The Tech - Online EditionMIT's oldest and largest
newspaper & the first
newspaper published
on the web
Boston Weather: 54.0°F | Partly Cloudy

Senior Faculty Propose MIT Housing Nearby for Alumni

By Beckett W. Sterner and Theresa F. Eugenio

A group of senior and retired MIT faculty have submitted a proposal to construct a housing community for MIT affiliates, including faculty and staff, who are age 55 and older.

“A group of faculty came together and are interested in concepts expanding the possibilities” of living around the MIT community, said Provost Robert A. Brown.

Former MIT President Paul E. Gray ’54, who was one of the faculty who submitted the proposal, said that their goal is to “keep present members of the MIT community -- those who haven’t yet retired, faculty -- closer to MIT and more in contact with what’s going around the place.” He said the proposal would allow residents to live in an urban area and be close enough to MIT to stay involved with Institute activities.

The community would likely include between 150 and 200 units of housing similar to apartments or condominiums, Gray said, and would provide some services to residents as they aged, although he said it would not be an assisted living facility.

The group of faculty had submitted the proposal about a month ago, Brown said, but the final decision on whether MIT would support the plan would probably be made under the administration of MIT’s next president.

Gray said that the facility would not be finished until 2006 or early 2007 at the earliest, although “it’s way too soon to answer.”

MIT studies interest, feasibility

In order to evaluate potential interest in the proposal, the Office of the Provost assisted the faculty in carrying out a survey of 1,050 MIT affiliates. The survey garnered 550 responses, 360 of which requested further information on the project.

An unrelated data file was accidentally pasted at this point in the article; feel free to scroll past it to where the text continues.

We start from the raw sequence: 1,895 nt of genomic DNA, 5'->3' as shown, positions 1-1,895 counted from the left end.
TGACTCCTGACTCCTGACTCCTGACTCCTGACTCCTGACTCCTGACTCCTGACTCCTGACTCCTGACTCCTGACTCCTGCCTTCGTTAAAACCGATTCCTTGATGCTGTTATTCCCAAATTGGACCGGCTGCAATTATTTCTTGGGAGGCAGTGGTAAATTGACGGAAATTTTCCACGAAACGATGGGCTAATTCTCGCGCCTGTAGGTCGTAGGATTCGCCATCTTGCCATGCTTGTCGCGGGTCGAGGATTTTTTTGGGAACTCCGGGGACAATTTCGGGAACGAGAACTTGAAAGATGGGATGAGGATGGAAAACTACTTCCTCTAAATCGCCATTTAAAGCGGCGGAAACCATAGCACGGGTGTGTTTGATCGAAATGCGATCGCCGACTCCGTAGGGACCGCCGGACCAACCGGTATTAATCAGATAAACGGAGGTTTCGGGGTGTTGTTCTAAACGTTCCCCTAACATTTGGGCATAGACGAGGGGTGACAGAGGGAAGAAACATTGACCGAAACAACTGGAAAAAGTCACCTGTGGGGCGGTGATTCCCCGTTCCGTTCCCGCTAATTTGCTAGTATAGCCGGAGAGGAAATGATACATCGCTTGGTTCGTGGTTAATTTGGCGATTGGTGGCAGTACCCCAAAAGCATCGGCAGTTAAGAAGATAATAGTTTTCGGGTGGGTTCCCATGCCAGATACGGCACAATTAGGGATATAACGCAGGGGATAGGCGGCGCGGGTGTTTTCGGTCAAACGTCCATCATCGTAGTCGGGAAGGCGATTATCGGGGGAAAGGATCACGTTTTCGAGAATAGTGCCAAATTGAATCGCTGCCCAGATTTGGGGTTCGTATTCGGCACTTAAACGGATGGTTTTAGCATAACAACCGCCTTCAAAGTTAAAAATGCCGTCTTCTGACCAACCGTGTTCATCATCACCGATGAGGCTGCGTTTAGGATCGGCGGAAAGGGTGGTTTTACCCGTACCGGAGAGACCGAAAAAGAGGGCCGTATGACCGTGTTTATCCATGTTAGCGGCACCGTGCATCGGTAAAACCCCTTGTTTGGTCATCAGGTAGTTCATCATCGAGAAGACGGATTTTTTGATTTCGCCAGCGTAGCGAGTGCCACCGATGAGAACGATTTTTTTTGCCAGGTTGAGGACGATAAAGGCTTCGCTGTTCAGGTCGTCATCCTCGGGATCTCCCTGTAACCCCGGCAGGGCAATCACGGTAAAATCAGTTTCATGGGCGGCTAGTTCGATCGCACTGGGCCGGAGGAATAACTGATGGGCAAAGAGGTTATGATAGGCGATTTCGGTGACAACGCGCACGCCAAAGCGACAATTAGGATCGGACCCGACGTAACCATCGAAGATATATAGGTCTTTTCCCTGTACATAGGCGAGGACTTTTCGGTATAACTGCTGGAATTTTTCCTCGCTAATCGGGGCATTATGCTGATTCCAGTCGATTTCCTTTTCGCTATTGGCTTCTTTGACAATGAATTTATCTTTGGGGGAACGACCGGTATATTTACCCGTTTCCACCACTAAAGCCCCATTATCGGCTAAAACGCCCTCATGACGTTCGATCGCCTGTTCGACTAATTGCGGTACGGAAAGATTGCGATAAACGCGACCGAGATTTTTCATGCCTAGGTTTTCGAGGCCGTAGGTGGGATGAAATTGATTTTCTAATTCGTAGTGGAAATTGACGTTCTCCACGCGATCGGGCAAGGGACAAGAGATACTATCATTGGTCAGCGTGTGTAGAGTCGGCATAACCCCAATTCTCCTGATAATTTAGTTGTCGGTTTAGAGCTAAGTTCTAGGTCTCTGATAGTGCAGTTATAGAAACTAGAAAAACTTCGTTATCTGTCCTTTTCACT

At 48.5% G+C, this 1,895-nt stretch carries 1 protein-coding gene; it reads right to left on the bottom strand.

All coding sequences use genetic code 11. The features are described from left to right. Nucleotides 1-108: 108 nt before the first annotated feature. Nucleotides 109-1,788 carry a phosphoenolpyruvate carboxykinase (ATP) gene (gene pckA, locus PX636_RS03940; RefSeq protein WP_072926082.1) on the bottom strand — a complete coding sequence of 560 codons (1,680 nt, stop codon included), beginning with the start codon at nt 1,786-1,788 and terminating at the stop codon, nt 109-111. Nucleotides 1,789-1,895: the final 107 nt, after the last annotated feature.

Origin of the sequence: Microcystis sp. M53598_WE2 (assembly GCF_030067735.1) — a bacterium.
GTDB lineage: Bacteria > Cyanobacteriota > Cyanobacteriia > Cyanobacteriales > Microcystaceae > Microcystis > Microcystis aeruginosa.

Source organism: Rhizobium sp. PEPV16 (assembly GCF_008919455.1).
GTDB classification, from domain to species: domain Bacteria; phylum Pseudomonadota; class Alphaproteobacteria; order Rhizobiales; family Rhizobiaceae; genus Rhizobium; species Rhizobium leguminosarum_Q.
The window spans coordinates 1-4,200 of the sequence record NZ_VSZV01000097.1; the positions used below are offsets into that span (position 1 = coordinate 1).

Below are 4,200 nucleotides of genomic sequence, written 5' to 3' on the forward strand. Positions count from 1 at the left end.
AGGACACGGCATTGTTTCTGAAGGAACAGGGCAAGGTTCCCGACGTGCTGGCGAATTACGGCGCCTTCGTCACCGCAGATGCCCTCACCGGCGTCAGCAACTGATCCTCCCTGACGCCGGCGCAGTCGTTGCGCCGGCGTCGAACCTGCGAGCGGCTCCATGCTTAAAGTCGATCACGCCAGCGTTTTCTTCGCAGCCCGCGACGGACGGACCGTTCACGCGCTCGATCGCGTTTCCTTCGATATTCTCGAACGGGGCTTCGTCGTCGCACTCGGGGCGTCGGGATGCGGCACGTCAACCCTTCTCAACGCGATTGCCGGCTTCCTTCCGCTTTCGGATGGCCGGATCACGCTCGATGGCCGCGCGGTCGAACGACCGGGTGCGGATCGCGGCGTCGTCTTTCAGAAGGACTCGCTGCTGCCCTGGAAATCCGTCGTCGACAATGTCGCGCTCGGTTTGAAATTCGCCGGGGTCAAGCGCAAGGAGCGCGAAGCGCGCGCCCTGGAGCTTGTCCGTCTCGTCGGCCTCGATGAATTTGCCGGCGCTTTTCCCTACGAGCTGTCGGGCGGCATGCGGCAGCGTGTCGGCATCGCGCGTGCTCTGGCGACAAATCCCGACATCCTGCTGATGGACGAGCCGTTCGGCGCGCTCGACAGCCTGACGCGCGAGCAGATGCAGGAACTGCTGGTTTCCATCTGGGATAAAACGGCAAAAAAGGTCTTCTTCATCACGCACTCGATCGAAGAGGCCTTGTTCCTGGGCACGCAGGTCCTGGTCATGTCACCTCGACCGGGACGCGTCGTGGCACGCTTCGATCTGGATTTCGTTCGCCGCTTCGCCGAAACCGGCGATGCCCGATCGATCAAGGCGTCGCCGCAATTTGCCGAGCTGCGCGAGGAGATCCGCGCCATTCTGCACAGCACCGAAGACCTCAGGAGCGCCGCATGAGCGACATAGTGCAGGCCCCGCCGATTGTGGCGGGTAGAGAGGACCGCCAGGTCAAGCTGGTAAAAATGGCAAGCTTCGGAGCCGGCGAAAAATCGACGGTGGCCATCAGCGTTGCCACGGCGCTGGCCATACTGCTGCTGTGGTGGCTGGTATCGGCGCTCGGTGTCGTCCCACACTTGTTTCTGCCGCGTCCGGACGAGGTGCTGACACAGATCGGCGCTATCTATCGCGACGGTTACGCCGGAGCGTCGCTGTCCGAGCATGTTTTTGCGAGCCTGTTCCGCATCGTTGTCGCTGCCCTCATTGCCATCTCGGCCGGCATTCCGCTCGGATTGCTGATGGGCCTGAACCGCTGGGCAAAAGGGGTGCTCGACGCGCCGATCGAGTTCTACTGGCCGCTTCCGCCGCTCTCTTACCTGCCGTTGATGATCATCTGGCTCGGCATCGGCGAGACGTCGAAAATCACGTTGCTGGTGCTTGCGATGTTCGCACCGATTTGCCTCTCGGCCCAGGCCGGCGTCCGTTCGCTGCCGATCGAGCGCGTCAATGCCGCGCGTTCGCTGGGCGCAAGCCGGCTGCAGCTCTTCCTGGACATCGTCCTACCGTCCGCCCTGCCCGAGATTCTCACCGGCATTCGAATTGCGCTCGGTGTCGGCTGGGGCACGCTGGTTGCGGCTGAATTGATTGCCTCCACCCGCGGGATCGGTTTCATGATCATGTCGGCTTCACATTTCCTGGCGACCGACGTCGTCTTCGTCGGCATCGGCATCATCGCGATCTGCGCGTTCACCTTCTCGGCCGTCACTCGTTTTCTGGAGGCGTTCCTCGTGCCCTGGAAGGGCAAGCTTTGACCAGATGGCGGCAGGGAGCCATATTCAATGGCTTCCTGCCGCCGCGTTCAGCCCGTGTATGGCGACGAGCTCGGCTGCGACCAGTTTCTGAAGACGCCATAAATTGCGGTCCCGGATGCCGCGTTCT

The respondents showed a high interest in participation in on-campus activities such as academic seminars and committees, teaching, and advising. In addition, the respondents said that they would like to live closer to the MIT campus.

About 55 percent of the respondents plan to move in the future and of those, 54.6 percent plan on settling in an urban area and almost half plan on moving into condominiums.

Plan represents only part of MIT

One of the major problems facing all MIT faculty, staff and students is finding affordable housing in Cambridge.

The plan submitted by Gray and others would provide nearby, affordable housing primarily for members of the MIT community who often have less direct involvement with the Institute, although the plan may extend their participation further.

Brown said that it is not clear yet to what extent MIT would provide support for the plan, and that it would in part depend on the project’s cost and long term income.

In addition, he said, “this is one of a number of different constituencies that you can imagine,” and new faculty members are not represented in the proposal.

It’s a question of “who do you want to subsidize,” he said.

Gray said that “we don’t know yet if there’s sufficient interest in the MIT community or if there are sites that are available and affordable,” but “the idea is to make it much simpler for persons, as they age and lose capabilities, to have access to what they need to stay at home.”